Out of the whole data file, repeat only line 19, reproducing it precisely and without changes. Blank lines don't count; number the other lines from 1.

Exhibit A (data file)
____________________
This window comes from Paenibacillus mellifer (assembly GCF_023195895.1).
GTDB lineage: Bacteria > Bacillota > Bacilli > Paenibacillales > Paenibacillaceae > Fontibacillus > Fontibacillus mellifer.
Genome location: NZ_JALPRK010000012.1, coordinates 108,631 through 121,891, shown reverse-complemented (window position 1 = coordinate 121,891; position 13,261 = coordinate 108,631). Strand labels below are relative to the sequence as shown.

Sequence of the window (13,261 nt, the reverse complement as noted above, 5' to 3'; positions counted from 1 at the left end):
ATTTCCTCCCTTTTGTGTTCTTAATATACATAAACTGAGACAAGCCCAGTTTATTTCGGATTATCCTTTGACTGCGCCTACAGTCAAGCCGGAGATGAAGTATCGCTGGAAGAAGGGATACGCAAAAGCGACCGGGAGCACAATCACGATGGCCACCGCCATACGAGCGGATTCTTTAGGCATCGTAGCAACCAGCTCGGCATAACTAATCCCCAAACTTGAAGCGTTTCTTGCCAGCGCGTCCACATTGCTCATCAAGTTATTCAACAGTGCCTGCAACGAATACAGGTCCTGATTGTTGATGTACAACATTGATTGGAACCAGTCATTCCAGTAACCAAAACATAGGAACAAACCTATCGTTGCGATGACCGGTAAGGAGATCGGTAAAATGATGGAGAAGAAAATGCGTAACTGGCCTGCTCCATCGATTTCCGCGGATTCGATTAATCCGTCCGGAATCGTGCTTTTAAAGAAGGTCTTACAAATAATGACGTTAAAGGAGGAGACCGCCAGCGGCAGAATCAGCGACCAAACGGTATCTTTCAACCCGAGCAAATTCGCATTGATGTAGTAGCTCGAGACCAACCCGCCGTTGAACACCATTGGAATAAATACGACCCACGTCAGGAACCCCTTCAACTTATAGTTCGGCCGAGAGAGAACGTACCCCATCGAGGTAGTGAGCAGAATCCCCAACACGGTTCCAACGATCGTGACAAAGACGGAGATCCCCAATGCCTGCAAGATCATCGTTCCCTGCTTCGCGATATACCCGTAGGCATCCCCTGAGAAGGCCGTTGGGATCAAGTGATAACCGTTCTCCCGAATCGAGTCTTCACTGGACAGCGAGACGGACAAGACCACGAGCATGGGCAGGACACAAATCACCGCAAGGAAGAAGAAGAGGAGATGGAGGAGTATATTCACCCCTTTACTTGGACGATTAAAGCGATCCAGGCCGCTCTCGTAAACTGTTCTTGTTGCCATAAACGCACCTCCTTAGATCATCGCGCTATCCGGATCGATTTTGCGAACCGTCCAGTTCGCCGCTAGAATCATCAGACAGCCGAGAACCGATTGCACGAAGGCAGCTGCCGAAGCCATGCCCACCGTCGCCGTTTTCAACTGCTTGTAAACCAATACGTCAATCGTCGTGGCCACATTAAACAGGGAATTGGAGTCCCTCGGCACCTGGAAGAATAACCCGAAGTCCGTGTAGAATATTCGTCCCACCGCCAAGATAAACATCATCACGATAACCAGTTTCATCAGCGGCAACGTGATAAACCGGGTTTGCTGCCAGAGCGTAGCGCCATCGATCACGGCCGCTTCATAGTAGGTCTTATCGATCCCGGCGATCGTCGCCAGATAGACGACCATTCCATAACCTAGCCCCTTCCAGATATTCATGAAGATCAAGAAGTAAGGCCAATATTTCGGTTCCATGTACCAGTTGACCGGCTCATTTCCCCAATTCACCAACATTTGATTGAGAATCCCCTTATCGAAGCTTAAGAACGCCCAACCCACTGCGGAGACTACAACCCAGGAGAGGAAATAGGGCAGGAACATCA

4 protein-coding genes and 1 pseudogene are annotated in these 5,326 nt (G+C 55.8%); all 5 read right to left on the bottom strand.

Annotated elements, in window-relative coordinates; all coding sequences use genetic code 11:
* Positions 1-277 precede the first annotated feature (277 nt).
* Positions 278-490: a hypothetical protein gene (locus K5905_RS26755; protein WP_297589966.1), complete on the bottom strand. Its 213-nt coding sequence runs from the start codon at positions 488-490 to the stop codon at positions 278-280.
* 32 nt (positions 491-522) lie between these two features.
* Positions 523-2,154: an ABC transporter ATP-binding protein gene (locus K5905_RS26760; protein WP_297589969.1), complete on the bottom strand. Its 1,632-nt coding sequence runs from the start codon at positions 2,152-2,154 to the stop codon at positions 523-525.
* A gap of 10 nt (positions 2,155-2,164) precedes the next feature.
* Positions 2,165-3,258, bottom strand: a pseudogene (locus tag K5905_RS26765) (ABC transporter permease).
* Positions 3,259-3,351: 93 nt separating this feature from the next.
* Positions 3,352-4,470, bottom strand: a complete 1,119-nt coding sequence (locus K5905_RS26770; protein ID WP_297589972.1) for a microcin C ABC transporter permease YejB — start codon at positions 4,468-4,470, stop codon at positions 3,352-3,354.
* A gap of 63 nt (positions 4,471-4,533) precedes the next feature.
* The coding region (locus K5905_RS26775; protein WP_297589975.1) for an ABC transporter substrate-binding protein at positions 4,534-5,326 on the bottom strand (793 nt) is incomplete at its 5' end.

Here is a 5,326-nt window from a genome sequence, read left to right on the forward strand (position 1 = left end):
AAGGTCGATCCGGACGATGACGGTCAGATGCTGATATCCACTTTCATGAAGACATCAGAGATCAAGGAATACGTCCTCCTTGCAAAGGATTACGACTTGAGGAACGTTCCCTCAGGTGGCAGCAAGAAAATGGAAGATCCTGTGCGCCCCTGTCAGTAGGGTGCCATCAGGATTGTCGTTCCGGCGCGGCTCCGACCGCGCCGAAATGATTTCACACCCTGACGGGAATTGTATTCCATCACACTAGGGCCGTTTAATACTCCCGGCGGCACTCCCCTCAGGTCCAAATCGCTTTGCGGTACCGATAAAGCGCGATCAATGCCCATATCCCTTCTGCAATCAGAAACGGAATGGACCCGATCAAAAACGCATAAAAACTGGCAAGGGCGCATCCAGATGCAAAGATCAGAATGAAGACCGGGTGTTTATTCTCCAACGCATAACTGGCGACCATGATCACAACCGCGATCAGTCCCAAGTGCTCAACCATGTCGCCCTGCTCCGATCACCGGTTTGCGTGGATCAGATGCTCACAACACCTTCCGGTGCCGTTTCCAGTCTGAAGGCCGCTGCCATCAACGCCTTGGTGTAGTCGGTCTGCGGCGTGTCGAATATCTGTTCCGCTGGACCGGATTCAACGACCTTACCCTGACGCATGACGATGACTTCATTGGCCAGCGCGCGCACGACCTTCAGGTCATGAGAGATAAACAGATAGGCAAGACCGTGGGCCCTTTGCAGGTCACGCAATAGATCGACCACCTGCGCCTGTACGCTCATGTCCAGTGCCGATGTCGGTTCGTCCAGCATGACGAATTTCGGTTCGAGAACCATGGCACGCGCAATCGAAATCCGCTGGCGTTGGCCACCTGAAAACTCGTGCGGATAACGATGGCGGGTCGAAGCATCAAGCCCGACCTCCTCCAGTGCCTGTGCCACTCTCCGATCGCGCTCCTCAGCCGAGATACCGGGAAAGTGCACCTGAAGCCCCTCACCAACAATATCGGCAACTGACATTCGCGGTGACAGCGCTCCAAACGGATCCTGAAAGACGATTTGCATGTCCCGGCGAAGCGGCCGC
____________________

AAGGTCGATCCGGACGATGACGGTCAGATGCTGATATCCACTTTCATGAAGACATCAGAGATCAAGGAATACGTCCTCCTTGCAAAGGATTACGACTTGAGGAACGTTCCCTCAGGTGGCAGCAAGAAAATGGAAGATCCTGTGCGCCCCTGTCAGTAGGGTGCCATCAGGATTGTCGTTCCGGCGCGGCTCCGACCGCGCCGAAATGATTTCACACCCTGACGGGAATTGTATTCCATCACACTAGGGCCGTTTAATACTCCCGGCGGCACTCCCCTCAGGTCCAAATCGCTTTGCGGTACCGATAAAGCGCGATCAATGCCCATATCCCTTCTGCAATCAGAAACGGAATGGACCCGATCAAAAACGCATAAAAACTGGCAAGGGCGCATCCAGATGCAAAGATCAGAATGAAGACCGGGTGTTTATTCTCCAACGCATAACTGGCGACCATGATCACAACCGCGATCAGTCCCAAGTGCTCAACCATGTCGCCCTGCTCCGATCACCGGTTTGCGTGGATCAGATGCTCACAACACCTTCCGGTGCCGTTTCCAGTCTGAAGGCCGCTGCCATCAACGCCTTGGTGTAGTCGGTCTGCGGCGTGTCGAATATCTGTTCCGCTGGACCGGATTCAACGACCTTACCCTGACGCATGACGATGACTTCATTGGCCAGCGCGCGCACGACCTTCAGGTCATGAGAGATAAACAGATAGGCAAGACCGTGGGCCCTTTGCAGGTCACGCAATAGATCGACCACCTGCGCCTGTACGCTCATGTCCAGTGCCGATGTCGGTTCGTCCAGCATGACGAATTTCGGTTCGAGAACCATGGCACGCGCAATCGAAATCCGCTGGCGTTGGCCACCTGAAAACTCGTGCGGATAACGATGGCGGGTCGAAGCATCAAGCCCGACCTCCTCCAGTGCCTGTGCCACTCTCCGATCGCGCTCCTCAGCCGAGATACCGGGAAAGTGCACCTGAAGCCCCTCACCAACAATATCGGCAACTGACATTCGCGGTGACAGCGCTCCAAACGGATCCTGAAAGACGATTTGCATGTCCCGGCGAAGCGGCCGC